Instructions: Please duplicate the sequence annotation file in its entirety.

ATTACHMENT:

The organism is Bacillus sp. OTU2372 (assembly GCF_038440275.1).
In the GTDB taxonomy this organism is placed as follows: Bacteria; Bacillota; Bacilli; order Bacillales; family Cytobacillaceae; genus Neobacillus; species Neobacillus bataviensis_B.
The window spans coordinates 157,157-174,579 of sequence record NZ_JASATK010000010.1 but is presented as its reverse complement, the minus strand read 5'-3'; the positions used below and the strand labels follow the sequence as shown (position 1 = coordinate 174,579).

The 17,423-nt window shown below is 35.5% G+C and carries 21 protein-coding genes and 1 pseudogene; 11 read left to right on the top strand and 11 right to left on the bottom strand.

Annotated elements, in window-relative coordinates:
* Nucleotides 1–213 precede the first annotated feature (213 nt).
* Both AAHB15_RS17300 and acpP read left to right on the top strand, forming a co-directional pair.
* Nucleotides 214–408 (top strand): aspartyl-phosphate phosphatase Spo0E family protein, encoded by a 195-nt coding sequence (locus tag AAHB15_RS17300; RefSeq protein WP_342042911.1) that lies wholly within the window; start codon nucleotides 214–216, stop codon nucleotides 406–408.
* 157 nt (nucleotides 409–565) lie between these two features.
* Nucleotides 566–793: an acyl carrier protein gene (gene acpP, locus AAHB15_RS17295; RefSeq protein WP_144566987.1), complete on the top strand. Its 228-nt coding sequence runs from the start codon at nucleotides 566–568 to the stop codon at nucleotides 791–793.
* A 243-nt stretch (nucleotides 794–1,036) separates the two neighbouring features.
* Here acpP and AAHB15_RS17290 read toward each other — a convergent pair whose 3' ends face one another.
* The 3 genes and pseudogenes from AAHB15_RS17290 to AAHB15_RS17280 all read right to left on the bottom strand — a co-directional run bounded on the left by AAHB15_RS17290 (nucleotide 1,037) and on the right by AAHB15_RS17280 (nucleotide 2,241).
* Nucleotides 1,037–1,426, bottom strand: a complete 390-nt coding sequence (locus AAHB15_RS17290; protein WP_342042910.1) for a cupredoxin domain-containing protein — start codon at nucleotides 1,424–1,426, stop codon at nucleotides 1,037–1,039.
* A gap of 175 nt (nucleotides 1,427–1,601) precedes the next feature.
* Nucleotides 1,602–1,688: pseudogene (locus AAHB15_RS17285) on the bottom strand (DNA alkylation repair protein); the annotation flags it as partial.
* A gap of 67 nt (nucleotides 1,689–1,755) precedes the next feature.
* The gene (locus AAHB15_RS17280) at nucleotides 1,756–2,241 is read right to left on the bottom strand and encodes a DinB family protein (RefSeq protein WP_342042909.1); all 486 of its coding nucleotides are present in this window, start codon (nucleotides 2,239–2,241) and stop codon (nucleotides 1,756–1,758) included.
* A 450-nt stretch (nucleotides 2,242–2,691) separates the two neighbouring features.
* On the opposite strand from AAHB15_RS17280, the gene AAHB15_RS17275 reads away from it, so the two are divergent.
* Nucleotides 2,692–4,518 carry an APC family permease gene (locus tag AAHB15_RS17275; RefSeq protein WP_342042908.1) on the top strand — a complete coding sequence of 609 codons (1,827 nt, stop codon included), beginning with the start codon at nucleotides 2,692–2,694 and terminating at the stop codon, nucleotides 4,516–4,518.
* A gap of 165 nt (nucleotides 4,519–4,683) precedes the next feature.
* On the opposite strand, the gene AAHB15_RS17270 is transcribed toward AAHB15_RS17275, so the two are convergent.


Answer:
The organism is Bacillus sp. OTU2372 (assembly GCF_038440275.1).
In the GTDB taxonomy this organism is placed as follows: Bacteria; Bacillota; Bacilli; order Bacillales; family Cytobacillaceae; genus Neobacillus; species Neobacillus bataviensis_B.
The window spans coordinates 157,157-174,579 of sequence record NZ_JASATK010000010.1 but is presented as its reverse complement, the minus strand read 5'-3'; the positions used below and the strand labels follow the sequence as shown (position 1 = coordinate 174,579).

The 17,423-nt window shown below is 35.5% G+C and carries 21 protein-coding genes and 1 pseudogene; 11 read left to right on the top strand and 11 right to left on the bottom strand.

Annotated elements, in window-relative coordinates:
* Nucleotides 1–213 precede the first annotated feature (213 nt).
* Both AAHB15_RS17300 and acpP read left to right on the top strand, forming a co-directional pair.
* Nucleotides 214–408 (top strand): aspartyl-phosphate phosphatase Spo0E family protein, encoded by a 195-nt coding sequence (locus tag AAHB15_RS17300; RefSeq protein WP_342042911.1) that lies wholly within the window; start codon nucleotides 214–216, stop codon nucleotides 406–408.
* 157 nt (nucleotides 409–565) lie between these two features.
* Nucleotides 566–793: an acyl carrier protein gene (gene acpP, locus AAHB15_RS17295; RefSeq protein WP_144566987.1), complete on the top strand. Its 228-nt coding sequence runs from the start codon at nucleotides 566–568 to the stop codon at nucleotides 791–793.
* A 243-nt stretch (nucleotides 794–1,036) separates the two neighbouring features.
* Here acpP and AAHB15_RS17290 read toward each other — a convergent pair whose 3' ends face one another.
* The 3 genes and pseudogenes from AAHB15_RS17290 to AAHB15_RS17280 all read right to left on the bottom strand — a co-directional run bounded on the left by AAHB15_RS17290 (nucleotide 1,037) and on the right by AAHB15_RS17280 (nucleotide 2,241).
* Nucleotides 1,037–1,426, bottom strand: a complete 390-nt coding sequence (locus AAHB15_RS17290; protein WP_342042910.1) for a cupredoxin domain-containing protein — start codon at nucleotides 1,424–1,426, stop codon at nucleotides 1,037–1,039.
* A gap of 175 nt (nucleotides 1,427–1,601) precedes the next feature.
* Nucleotides 1,602–1,688: pseudogene (locus AAHB15_RS17285) on the bottom strand (DNA alkylation repair protein); the annotation flags it as partial.
* A gap of 67 nt (nucleotides 1,689–1,755) precedes the next feature.
* The gene (locus AAHB15_RS17280) at nucleotides 1,756–2,241 is read right to left on the bottom strand and encodes a DinB family protein (RefSeq protein WP_342042909.1); all 486 of its coding nucleotides are present in this window, start codon (nucleotides 2,239–2,241) and stop codon (nucleotides 1,756–1,758) included.
* A 450-nt stretch (nucleotides 2,242–2,691) separates the two neighbouring features.
* On the opposite strand from AAHB15_RS17280, the gene AAHB15_RS17275 reads away from it, so the two are divergent.
* Nucleotides 2,692–4,518 carry an APC family permease gene (locus tag AAHB15_RS17275; RefSeq protein WP_342042908.1) on the top strand — a complete coding sequence of 609 codons (1,827 nt, stop codon included), beginning with the start codon at nucleotides 2,692–2,694 and terminating at the stop codon, nucleotides 4,516–4,518.
* A gap of 165 nt (nucleotides 4,519–4,683) precedes the next feature.
* On the opposite strand, the gene AAHB15_RS17270 is transcribed toward AAHB15_RS17275, so the two are convergent.